ROB SCHOFIELD: AN EMBARRASSING DISPLAY OF ELECTION DISHONESTY: At some point, you would think the embarrassment factor would kick in for North Carolina Republican leaders. Someday. Maybe. But not yet. For years, of course, the GOP has pushed restrictive voter ID proposals for in-person voting even though evidence of fraud in such situations is all but non-existent. As Bob Phillips of Common Cause recently pointed out in an interview with NC Policy Watch, there was exactly one conviction in North Carolina in the aftermath of the 2016 election for such activity; it involved a woman who tried to vote as her mother … for Donald Trump. One might still cut the GOP at least a little slack if it had demonstrated a genuine, across-the-board commitment to rooting out all forms of fraud and misconduct that might conceivably taint North Carolina elections. Sadly, but predictably, however, no such demonstration has been made. Indeed, it’s become clear in recent days that Republican leaders are ignoring serious allegations of genuine voter fraud in the recent election in the state’s 9th Congressional District. The bottom line: If Republicans really care about voter fraud and not just suppressing certain groups of voters, they will get on board with the 9th District investigation right away. Anything else is blatant and embarrassing hypocrisy of the highest order.
https://www.journalnow.com/opinion/columnists/rob-schofield-an-embarrassing-display-of-election-dish...

YOUR TAX DOLLARS HELP TO STARVE CHILDREN: When people hear an airplane today in much of Yemen, they flinch and wonder if they are about to be bombed, and I had interviews interrupted by automatic weapons fire overhead. After witnessing the human toll and interviewing officials on both sides, including the president of the Houthi rebels who control much of Yemen, I find the American and Saudi role in this conflict to be unconscionable. The Houthis are repressive and untrustworthy, but this is not a reason to bomb and starve Yemeni children. What is most infuriating is that the hunger is caused not by drought or extreme weather, but by cynical and failed policies in Riyadh and Washington. The starvation does not seem to be an accidental byproduct of war, but rather a weapon in it. Saudi Arabia and the United Arab Emirates, backed by the United States, are trying to inflict pain to gain leverage over and destabilize the Houthi rebels. The reason: The Houthis are allied with Iran. The governments of Saudi Arabia and the United States don’t want you to see pictures like Yaqoob’s or reflect on the suffering in Yemen. The Saudis impose a partial blockade on Houthi areas, banning commercial flights and barring journalists from special United Nations planes there.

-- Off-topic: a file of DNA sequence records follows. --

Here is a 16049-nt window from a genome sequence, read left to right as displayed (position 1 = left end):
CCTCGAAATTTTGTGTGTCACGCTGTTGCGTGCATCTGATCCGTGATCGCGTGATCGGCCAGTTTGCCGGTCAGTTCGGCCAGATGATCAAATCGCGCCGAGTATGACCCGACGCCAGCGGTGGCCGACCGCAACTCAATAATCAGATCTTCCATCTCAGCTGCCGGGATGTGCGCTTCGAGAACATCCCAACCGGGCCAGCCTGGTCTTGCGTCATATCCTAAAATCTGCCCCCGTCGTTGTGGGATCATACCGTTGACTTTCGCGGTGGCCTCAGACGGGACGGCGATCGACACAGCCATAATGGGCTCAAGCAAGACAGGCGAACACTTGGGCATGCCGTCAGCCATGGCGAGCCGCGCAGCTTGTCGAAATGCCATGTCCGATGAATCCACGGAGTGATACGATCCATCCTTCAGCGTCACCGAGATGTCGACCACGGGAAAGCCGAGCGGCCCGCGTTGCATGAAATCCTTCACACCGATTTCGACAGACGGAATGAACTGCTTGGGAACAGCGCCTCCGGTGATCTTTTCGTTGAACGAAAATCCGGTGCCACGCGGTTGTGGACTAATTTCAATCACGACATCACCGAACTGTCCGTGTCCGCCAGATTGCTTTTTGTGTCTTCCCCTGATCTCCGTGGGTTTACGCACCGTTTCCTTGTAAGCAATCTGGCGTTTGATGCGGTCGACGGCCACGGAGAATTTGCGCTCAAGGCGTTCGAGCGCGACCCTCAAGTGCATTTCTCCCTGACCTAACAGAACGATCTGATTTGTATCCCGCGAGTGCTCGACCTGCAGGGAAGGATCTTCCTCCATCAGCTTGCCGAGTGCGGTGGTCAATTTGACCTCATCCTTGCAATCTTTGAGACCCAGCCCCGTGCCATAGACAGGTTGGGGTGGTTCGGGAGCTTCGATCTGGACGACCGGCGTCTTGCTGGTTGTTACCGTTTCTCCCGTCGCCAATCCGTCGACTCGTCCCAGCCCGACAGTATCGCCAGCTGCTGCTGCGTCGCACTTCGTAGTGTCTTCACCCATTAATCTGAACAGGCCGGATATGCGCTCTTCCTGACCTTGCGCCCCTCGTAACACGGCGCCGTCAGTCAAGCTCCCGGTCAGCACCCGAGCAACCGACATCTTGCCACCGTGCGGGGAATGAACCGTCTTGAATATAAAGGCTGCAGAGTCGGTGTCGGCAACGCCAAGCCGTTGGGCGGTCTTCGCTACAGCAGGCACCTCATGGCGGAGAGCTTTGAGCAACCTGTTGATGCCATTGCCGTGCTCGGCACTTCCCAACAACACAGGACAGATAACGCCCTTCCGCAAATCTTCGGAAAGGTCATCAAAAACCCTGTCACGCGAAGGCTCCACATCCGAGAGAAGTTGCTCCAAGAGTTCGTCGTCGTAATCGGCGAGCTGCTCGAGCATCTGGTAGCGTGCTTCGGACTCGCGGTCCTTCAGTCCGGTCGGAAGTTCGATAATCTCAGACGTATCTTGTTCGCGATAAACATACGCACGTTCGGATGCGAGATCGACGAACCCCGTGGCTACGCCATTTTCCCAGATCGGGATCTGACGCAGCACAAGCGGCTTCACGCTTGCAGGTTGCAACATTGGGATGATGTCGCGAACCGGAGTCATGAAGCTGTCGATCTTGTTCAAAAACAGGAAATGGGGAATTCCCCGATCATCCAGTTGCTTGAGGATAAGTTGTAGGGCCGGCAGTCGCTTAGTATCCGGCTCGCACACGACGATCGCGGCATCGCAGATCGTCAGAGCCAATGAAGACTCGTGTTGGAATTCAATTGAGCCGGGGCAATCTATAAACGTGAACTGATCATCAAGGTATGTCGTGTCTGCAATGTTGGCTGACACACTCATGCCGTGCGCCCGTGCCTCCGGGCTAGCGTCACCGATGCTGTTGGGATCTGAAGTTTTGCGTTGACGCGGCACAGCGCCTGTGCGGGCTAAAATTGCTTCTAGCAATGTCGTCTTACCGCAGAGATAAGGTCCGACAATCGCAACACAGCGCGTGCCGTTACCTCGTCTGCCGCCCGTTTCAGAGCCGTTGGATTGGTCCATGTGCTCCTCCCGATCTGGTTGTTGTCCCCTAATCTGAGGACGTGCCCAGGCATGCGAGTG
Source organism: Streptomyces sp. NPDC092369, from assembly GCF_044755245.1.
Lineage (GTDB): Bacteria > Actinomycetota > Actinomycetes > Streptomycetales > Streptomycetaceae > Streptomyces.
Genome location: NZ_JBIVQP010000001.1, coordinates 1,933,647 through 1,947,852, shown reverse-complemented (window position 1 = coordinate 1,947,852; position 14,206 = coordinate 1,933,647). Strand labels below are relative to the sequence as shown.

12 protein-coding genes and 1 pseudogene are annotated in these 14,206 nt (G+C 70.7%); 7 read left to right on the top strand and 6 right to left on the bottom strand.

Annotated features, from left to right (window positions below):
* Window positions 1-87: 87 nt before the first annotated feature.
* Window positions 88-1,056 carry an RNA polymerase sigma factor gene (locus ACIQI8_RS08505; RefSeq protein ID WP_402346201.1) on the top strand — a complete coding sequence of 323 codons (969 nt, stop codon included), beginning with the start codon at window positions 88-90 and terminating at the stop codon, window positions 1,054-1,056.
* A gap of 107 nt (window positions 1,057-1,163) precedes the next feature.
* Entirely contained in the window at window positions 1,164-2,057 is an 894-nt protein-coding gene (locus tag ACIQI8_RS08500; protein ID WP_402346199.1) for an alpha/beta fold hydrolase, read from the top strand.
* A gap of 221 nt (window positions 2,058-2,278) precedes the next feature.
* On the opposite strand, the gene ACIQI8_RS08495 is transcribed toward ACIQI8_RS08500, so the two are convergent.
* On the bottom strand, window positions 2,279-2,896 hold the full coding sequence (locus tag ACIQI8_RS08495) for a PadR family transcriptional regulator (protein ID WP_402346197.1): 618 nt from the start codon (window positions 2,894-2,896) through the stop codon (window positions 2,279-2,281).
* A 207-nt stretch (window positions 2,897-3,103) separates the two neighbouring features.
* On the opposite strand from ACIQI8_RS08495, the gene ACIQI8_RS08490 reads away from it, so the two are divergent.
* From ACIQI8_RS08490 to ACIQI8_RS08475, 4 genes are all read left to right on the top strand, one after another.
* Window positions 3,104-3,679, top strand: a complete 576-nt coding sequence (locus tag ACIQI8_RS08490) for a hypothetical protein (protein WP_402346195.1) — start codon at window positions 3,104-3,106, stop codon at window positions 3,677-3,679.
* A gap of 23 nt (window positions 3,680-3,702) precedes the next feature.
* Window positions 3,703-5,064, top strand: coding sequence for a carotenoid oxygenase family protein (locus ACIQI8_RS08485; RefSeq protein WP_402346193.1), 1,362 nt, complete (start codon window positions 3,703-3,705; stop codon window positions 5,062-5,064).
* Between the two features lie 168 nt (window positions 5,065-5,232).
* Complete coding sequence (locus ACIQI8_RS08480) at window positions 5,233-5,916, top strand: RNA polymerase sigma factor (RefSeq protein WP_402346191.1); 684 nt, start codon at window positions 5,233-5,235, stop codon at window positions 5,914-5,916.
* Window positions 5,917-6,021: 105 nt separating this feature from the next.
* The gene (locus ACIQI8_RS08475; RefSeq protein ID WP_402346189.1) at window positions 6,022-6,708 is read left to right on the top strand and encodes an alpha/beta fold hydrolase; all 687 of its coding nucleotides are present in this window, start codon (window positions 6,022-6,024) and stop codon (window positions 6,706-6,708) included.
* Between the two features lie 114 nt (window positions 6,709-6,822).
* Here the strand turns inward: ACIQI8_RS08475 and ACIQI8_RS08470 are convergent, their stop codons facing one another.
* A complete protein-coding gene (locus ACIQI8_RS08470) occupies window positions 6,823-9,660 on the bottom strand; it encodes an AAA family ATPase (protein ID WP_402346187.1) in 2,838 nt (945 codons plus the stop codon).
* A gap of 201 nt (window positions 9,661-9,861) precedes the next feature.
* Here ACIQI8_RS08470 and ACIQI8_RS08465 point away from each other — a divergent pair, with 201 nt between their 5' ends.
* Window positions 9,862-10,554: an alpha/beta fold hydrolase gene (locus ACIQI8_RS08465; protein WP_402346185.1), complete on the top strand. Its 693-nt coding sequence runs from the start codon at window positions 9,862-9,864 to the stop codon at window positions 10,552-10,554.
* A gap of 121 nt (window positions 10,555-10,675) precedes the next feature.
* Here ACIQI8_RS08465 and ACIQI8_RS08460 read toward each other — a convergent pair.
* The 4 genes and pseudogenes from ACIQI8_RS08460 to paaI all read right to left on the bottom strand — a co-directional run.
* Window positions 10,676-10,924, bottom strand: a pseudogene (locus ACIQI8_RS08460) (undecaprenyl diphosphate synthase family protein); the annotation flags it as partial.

https://www.nytimes.com/2018/12/07/opinion/sunday/yemen-famine-war-saudi-arabia.html?rref=collection...

LETTERS TO THE EDITOR

CHARLIE BOARD: WE SHOULDN'T HONOR THE CONFEDERATES' TREASON: On June 17, 2015, an armed terrorist murdered nine black worshipers at a church in Charleston, S.C. His stated aim was to incite a race war. While the legislatures in South Carolina and other states took immediate actions to relieve racial tensions, the good ole boys in the N.C. GOP decided to take a different tack. They instead passed a bizarre law protecting monuments erected to white supremacy and segregation. Now here we are three years later, and as a result of that bizarre law UNC-Chapel Hill is proposing to erect a new building to honor people who waged war against the United States of America. Taxpayer money to honor outright treason. In 2019. You can’t make this stuff up. Sadly. But it’s important to remember how we got here.